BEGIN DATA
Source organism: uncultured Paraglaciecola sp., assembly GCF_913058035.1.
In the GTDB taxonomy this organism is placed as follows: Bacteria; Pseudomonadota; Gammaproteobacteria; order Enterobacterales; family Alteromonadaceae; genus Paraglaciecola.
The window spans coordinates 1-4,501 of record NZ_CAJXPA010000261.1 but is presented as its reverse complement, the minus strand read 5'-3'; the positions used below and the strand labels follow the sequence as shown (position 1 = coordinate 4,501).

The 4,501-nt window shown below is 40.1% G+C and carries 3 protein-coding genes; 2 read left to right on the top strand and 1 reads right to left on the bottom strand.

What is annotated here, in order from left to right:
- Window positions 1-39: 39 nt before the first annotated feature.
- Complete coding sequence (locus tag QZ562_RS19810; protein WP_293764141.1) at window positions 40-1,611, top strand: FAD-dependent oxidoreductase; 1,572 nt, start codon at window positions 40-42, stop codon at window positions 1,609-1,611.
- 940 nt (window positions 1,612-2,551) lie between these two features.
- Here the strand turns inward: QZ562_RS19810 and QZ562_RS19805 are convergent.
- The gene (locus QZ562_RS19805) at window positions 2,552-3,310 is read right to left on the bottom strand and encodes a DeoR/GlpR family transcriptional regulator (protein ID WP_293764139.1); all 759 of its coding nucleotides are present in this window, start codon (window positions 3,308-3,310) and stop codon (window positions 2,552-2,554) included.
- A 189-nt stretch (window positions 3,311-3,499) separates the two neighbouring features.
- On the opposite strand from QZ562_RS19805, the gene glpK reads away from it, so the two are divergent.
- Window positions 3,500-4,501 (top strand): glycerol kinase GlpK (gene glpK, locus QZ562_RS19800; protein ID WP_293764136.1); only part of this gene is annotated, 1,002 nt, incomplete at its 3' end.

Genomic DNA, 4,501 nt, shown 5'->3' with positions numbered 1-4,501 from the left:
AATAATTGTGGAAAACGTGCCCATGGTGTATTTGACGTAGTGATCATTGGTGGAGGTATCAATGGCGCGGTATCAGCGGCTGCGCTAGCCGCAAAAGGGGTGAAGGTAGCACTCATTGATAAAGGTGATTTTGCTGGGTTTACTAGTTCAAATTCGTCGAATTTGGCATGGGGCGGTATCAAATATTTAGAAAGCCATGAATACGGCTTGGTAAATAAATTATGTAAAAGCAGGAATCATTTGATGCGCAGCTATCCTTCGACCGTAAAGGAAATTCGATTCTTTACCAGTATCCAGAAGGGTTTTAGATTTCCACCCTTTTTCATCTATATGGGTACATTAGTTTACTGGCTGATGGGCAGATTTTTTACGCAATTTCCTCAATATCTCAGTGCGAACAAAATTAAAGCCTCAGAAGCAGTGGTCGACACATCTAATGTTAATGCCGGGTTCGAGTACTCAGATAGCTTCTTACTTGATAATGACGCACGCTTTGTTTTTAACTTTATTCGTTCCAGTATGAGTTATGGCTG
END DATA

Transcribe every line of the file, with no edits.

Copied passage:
Source organism: uncultured Paraglaciecola sp., assembly GCF_913058035.1.
In the GTDB taxonomy this organism is placed as follows: Bacteria; Pseudomonadota; Gammaproteobacteria; order Enterobacterales; family Alteromonadaceae; genus Paraglaciecola.
The window spans coordinates 1-4,501 of record NZ_CAJXPA010000261.1 but is presented as its reverse complement, the minus strand read 5'-3'; the positions used below and the strand labels follow the sequence as shown (position 1 = coordinate 4,501).

The 4,501-nt window shown below is 40.1% G+C and carries 3 protein-coding genes; 2 read left to right on the top strand and 1 reads right to left on the bottom strand.

What is annotated here, in order from left to right:
- Window positions 1-39: 39 nt before the first annotated feature.
- Complete coding sequence (locus tag QZ562_RS19810; protein WP_293764141.1) at window positions 40-1,611, top strand: FAD-dependent oxidoreductase; 1,572 nt, start codon at window positions 40-42, stop codon at window positions 1,609-1,611.
- 940 nt (window positions 1,612-2,551) lie between these two features.
- Here the strand turns inward: QZ562_RS19810 and QZ562_RS19805 are convergent.
- The gene (locus QZ562_RS19805) at window positions 2,552-3,310 is read right to left on the bottom strand and encodes a DeoR/GlpR family transcriptional regulator (protein ID WP_293764139.1); all 759 of its coding nucleotides are present in this window, start codon (window positions 3,308-3,310) and stop codon (window positions 2,552-2,554) included.
- A 189-nt stretch (window positions 3,311-3,499) separates the two neighbouring features.
- On the opposite strand from QZ562_RS19805, the gene glpK reads away from it, so the two are divergent.
- Window positions 3,500-4,501 (top strand): glycerol kinase GlpK (gene glpK, locus QZ562_RS19800; protein ID WP_293764136.1); only part of this gene is annotated, 1,002 nt, incomplete at its 3' end.

Genomic DNA, 4,501 nt, shown 5'->3' with positions numbered 1-4,501 from the left:
AATAATTGTGGAAAACGTGCCCATGGTGTATTTGACGTAGTGATCATTGGTGGAGGTATCAATGGCGCGGTATCAGCGGCTGCGCTAGCCGCAAAAGGGGTGAAGGTAGCACTCATTGATAAAGGTGATTTTGCTGGGTTTACTAGTTCAAATTCGTCGAATTTGGCATGGGGCGGTATCAAATATTTAGAAAGCCATGAATACGGCTTGGTAAATAAATTATGTAAAAGCAGGAATCATTTGATGCGCAGCTATCCTTCGACCGTAAAGGAAATTCGATTCTTTACCAGTATCCAGAAGGGTTTTAGATTTCCACCCTTTTTCATCTATATGGGTACATTAGTTTACTGGCTGATGGGCAGATTTTTTACGCAATTTCCTCAATATCTCAGTGCGAACAAAATTAAAGCCTCAGAAGCAGTGGTCGACACATCTAATGTTAATGCCGGGTTCGAGTACTCAGATAGCTTCTTACTTGATAATGACGCACGCTTTGTTTTTAACTTTATTCGTTCCAGTATGAGTTATGGCTG